You are going to leave money behind to an individual with disabilities that prevent that person from working, and you are trying to figure out the best way to do it. Should you leave that person a direct inheritance or should you set up a special needs trust?
What you choose is up to you, but there is one huge benefit to creating the trust.
Remember, the individual to whom you plan to leave the money may qualify for government assistance programs. These could include things like Medicaid, subsidized housing, Supplemental Security Income (SSI) and vocational rehabilitation.
If you leave money directly to that person, he or she may then stop qualifying for these programs, which are based on need. That lump sum may put him or her over the threshold, leading to a cancellation of the benefits.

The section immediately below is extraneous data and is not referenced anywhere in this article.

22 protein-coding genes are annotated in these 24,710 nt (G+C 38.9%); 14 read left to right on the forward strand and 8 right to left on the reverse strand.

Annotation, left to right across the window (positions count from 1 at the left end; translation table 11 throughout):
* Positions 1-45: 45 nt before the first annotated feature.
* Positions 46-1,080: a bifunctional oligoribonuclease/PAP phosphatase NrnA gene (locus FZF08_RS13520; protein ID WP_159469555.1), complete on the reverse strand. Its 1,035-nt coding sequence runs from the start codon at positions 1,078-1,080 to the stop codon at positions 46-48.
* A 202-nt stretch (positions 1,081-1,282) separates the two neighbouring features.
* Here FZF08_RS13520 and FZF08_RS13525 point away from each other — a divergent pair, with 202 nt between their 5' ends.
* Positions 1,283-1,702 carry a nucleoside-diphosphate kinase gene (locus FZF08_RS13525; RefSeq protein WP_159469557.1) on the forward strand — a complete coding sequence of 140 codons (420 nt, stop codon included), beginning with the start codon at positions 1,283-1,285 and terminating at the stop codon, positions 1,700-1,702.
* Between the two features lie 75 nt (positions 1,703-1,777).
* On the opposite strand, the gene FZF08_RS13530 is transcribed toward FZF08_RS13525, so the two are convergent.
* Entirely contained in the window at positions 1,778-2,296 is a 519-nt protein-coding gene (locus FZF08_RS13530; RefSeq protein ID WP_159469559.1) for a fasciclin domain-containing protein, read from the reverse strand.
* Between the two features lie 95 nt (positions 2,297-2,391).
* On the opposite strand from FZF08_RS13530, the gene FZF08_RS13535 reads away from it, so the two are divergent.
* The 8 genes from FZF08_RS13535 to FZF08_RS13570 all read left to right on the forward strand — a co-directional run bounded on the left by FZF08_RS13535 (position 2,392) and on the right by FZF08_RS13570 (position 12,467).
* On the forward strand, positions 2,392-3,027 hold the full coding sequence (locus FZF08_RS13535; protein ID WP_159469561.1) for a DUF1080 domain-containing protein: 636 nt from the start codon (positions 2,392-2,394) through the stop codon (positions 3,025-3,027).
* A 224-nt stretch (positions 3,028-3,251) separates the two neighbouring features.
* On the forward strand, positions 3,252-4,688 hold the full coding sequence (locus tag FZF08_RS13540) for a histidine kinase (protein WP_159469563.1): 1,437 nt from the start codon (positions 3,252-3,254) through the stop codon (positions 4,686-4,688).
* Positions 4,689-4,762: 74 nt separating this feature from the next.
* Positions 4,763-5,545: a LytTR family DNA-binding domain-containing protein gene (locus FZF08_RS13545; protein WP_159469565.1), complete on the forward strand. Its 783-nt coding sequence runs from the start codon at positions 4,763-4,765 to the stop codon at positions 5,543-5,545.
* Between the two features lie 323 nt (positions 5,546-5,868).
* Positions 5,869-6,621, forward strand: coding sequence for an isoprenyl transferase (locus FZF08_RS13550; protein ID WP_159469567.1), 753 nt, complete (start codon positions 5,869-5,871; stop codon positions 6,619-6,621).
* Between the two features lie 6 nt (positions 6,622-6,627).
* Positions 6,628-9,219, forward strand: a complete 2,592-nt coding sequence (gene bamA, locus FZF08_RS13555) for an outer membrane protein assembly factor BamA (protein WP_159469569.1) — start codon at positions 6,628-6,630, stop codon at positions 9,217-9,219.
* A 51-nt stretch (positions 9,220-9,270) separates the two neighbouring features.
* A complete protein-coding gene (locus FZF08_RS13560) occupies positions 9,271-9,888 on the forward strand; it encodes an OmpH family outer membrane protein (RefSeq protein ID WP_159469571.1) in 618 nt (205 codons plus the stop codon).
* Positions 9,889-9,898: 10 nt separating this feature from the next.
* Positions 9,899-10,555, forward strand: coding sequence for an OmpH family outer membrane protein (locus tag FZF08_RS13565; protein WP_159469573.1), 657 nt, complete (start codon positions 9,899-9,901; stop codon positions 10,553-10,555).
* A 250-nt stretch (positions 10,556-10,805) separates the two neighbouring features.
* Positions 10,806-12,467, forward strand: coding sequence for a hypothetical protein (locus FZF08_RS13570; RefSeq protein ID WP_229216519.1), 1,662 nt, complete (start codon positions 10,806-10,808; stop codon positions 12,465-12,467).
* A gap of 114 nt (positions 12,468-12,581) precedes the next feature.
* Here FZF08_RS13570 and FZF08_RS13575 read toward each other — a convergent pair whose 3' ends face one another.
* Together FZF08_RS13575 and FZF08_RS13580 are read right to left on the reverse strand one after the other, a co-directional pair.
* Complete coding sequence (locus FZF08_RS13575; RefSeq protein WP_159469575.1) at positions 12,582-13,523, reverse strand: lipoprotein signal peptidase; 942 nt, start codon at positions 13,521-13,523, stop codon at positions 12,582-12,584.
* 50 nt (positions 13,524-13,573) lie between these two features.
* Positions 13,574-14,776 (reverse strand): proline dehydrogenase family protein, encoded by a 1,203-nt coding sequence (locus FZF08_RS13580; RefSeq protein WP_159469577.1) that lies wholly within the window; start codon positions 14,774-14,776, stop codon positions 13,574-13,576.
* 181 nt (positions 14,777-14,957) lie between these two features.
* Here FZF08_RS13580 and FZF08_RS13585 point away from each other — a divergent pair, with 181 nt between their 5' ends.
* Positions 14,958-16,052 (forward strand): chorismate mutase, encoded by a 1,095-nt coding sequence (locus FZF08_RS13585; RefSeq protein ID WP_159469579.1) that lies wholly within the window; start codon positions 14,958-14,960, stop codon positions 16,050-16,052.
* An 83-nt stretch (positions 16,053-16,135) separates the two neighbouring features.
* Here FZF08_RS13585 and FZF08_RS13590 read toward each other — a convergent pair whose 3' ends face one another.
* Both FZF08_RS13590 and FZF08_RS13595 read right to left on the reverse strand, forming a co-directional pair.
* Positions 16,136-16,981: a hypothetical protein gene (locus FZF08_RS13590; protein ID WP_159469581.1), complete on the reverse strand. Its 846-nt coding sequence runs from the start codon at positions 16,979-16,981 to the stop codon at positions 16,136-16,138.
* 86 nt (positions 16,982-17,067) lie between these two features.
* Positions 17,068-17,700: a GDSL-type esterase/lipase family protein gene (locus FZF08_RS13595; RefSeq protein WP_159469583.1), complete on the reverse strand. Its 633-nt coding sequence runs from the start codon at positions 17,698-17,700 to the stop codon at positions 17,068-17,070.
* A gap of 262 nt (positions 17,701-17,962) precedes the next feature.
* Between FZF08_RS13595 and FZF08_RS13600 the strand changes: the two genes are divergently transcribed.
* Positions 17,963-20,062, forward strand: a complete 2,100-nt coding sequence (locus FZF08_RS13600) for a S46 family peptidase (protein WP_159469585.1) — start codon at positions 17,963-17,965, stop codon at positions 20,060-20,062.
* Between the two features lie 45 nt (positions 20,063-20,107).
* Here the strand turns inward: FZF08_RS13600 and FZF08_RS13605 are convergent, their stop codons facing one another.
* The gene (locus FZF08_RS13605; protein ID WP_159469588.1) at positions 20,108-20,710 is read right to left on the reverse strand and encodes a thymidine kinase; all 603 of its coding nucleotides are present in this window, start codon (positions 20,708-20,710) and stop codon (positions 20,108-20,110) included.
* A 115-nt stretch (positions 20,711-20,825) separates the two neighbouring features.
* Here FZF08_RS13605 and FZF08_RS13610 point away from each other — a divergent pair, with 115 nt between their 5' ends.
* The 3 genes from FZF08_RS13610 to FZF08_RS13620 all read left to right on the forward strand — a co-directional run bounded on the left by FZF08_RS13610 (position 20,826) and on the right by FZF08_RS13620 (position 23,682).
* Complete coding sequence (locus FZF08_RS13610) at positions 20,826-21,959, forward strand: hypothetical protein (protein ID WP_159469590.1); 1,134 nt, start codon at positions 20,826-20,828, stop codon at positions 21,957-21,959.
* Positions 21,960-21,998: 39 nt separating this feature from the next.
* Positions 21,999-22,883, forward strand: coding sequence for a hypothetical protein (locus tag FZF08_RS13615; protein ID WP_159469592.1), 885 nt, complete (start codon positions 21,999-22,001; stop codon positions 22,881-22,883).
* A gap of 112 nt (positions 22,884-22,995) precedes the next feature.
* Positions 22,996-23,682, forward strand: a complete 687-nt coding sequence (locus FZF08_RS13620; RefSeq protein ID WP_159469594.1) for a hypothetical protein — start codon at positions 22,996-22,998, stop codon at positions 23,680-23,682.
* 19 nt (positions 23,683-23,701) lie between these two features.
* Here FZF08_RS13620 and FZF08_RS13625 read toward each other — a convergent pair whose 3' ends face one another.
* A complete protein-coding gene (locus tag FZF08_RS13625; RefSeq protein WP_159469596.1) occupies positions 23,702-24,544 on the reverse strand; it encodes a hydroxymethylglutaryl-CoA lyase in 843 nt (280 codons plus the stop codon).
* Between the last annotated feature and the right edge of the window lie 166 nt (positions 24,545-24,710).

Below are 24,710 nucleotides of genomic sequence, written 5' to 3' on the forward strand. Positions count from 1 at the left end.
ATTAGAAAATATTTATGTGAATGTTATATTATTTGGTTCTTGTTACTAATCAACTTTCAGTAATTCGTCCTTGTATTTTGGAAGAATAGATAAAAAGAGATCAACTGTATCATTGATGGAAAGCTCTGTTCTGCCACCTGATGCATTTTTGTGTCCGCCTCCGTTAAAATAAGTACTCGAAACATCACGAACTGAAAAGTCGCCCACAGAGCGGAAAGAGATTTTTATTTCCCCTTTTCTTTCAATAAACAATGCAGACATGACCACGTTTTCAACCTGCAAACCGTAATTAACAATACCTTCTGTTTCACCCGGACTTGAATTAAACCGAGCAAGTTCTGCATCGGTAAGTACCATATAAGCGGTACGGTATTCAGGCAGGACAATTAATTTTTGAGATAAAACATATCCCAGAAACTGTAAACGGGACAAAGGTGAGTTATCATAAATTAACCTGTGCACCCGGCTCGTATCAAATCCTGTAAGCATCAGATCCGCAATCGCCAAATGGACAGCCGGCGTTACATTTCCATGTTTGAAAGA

If you create a special needs trust instead, the trustee then control the money and manages the trust itself. It does not count as an asset that your loved one owns since that person cannot revoke the trust, remove money from it or use those assets in any way outside of the scheduled payments.
That means the money in the trust gets ignored by government program administrators, and the person still qualifies for government assistance.
Do not make the mistake of thinking that any tactics for passing on your assets bring you to the same outcome. You may think you’re doing a nice thing when it actually hurts the person’s financial future. Make sure you really know about all of the options you have to pass those assets on successfully.
Source: FindLaw, “Special Needs Trusts FAQ’s,” accessed May 11, 2018